High-resolution ocean pH dynamics in four subtropical Atlantic benthic habitats
Other literature type
Hernández, C. A.
Hernández, J. C.
Oscillations of ocean pH are largely unknown in coastal environments and
ocean acidification studies often do not account for natural variability yet
most of what is known about marine species and populations is found out via
studies conducted in near shore environments. Most experiments designed to
make predictions about future climate change scenarios are carried out in
coastal environments with no research that takes into account the natural pH
variability. In order to fill this knowledge gap and to provide reliable
measures of pH oscillation, seawater pH was measured over time using moored
pH sensors in four contrasting phytocenoses typical of the north Atlantic
subtropical region. Each phytocenosis was characterized by its predominant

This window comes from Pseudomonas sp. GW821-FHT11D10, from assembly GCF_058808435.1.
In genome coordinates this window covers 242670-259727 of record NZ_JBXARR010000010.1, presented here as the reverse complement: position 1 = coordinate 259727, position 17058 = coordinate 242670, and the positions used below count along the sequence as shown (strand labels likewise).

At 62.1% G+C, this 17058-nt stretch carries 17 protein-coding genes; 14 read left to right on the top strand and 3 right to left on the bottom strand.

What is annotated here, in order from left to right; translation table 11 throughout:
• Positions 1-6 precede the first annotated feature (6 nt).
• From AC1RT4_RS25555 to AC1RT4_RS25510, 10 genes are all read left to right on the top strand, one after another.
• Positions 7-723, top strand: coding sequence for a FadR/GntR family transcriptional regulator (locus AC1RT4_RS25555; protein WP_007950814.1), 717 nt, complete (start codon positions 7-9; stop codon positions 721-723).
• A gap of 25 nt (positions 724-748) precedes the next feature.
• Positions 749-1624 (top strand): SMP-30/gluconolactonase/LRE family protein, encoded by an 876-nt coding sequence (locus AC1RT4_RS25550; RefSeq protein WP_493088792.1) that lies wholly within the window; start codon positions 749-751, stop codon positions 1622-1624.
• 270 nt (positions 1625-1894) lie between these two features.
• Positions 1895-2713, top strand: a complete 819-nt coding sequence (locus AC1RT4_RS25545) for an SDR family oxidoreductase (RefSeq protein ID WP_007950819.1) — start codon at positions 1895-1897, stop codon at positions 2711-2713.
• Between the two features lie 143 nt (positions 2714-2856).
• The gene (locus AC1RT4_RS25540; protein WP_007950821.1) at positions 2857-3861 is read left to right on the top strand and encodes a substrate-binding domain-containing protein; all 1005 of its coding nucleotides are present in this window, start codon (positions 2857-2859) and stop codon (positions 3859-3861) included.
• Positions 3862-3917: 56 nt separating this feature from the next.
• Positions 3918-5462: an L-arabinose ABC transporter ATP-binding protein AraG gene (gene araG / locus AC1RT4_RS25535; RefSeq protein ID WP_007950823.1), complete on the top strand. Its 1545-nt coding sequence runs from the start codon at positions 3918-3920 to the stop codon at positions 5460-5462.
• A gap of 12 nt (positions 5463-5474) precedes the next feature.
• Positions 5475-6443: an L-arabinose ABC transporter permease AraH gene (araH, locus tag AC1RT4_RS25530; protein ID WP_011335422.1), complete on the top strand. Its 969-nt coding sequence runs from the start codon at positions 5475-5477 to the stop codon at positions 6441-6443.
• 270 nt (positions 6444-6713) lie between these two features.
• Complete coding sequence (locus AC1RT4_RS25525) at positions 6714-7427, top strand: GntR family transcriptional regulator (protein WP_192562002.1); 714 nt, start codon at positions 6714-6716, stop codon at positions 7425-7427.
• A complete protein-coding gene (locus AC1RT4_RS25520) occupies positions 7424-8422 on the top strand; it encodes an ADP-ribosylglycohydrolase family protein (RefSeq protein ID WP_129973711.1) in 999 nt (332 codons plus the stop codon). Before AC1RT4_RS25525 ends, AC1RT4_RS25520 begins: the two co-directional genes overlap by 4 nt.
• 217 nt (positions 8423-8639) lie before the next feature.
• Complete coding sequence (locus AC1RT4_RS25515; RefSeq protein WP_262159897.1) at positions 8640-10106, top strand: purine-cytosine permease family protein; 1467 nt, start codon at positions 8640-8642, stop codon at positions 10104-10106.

engineer species: (1) <i>Cystoseira abies-marina</i>, (2) a mix of gelidiales and geniculate corallines, (3)
<i>Lobophora variegata</i>, and (4) encrusting corallines. The autonomous pH measuring systems consisted
of a pH sensor; a data logger and a battery encased in a waterproof
container and allowed the acquisition of high-resolution continuous pH data
at each of the study sites. The pH variation observed ranged by between 0.09
and 0.24 pH<sub>NBS</sub> units. A clear daily variation in seawater pH was
detected at all the studied sites (0.04–0.12 pH<sub>NBS</sub> units).
Significant differences in daily pH oscillations were also observed between
phytocenoses, which shows that macroalgal communities influence the seawater
pH in benthic habitats. Natural oscillations in pH must be taken into
account in future ocean acidification studies to put findings in perspective
and for any ecological recommendations to be realistic.